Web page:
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Affectionately nicknamed 'Papa Haydn', the prolific eighteenth-century Austrian composer Franz Joseph Haydn continues to appeal to today's classical music audiences.
Born near Vienna in 1732, Haydn’s musical talent drew him to that city, the musical center of the classical period (1750-1825). By the 1780s Haydn was one of its superstars.
In 1761 when the aristocracy and nobility still were the major supporters of musical life, Haydn was hired by to oversee the musical affairs of the Esterhazy family. Haydn's position as the Esterhazy Kapellmeister (music director) for over thirty years helped change music forever.
As Kapellmeister Haydn had the opportunity to both compose for and direct the orchestra funded by Count Esterhazy. The Count expected concerts twice a week from 2-4 pm and Haydn was always ready with selections, many of them his own compositions. Most of his 100+ symphonies were composed during these years.
Haydn's titled symphonies include:
No. 85 Queen - supposed to be Marie Antoinette's favorite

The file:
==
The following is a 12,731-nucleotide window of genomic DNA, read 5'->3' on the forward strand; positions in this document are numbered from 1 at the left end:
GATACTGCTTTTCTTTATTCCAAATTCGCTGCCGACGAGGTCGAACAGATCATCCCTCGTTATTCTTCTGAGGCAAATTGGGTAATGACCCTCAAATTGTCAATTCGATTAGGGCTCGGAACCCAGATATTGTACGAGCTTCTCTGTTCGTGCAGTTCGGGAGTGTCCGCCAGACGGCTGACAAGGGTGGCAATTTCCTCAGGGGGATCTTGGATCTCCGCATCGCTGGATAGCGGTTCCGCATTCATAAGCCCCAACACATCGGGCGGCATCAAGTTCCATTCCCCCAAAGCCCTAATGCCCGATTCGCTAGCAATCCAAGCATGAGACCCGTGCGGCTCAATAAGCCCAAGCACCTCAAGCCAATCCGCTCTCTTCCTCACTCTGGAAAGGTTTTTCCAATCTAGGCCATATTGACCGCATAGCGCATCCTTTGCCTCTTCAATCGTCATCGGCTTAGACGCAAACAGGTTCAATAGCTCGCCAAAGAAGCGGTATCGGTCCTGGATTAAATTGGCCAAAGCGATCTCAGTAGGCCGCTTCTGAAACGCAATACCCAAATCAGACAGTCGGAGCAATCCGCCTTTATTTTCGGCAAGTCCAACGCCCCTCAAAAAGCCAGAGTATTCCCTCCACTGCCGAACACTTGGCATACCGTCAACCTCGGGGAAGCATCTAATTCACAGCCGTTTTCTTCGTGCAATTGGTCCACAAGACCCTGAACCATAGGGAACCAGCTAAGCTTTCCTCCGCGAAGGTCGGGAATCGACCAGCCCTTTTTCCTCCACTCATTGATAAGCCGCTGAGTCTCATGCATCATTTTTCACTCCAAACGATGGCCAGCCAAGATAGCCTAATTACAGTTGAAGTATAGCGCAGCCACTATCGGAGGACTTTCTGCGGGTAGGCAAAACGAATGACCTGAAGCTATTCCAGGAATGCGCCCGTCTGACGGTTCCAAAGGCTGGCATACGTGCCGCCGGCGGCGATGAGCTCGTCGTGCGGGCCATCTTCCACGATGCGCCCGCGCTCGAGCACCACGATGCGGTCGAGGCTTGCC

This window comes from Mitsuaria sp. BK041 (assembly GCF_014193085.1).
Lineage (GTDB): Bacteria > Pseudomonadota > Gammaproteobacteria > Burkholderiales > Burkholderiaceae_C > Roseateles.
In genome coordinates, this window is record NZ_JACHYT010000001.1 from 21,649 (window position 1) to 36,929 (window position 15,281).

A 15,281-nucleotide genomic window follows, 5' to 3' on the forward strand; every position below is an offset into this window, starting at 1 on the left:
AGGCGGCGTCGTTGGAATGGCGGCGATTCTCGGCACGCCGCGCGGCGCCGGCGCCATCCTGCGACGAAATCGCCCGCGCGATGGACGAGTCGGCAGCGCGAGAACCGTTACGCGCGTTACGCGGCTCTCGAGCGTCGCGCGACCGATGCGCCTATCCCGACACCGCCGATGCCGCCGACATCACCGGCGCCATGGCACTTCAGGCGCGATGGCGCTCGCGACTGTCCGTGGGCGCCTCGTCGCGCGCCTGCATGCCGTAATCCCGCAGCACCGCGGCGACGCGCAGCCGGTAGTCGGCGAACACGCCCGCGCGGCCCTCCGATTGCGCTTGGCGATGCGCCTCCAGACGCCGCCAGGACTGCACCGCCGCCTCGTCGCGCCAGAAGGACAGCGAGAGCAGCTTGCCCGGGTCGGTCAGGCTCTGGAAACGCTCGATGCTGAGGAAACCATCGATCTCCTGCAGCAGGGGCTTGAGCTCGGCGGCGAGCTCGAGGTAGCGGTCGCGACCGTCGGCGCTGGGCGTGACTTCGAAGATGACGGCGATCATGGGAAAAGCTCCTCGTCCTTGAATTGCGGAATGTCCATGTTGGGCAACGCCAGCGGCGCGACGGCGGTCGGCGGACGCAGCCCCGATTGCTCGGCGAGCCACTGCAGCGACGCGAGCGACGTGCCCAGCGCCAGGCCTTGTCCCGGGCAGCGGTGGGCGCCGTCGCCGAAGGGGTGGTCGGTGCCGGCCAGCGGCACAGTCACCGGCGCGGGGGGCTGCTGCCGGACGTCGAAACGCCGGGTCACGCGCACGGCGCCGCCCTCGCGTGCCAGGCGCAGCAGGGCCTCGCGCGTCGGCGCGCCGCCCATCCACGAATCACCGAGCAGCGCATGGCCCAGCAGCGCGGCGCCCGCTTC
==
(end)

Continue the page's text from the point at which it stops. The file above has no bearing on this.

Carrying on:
No. 92 Oxford - Hayden received a degree from this university
No. 94 Surprise - for the loud chord heard in the andante movement
No. 101 Clock - for the tick-tock rhythm in the second movement
Thanks to his abilities and genial character, Haydn was popular with both his employers and members of the orchestra (they were among the first to refer to him as 'Papa Haydn').
Haydn influenced other Viennese superstar composers. Ludwig van Beethoven took composition lessons from Haydn and would dedicate a set of string quartets to Haydn. Haydn worked with and became friends with a young Mozart. Both would refer affectionately to him as 'Papa Haydn'.
Haydn's compositions helped develop the principles of string quartets that remain today. His mastery of the symphonic form (especially in his London and Paris symphonies) laid the foundations for later symphonies by other composers. Because of that, many music lovers consider Haydn the father of modern music and use the nickname 'Papa Haydn' to refer to this masterful composer.
Article by: St. Louis Public Library staff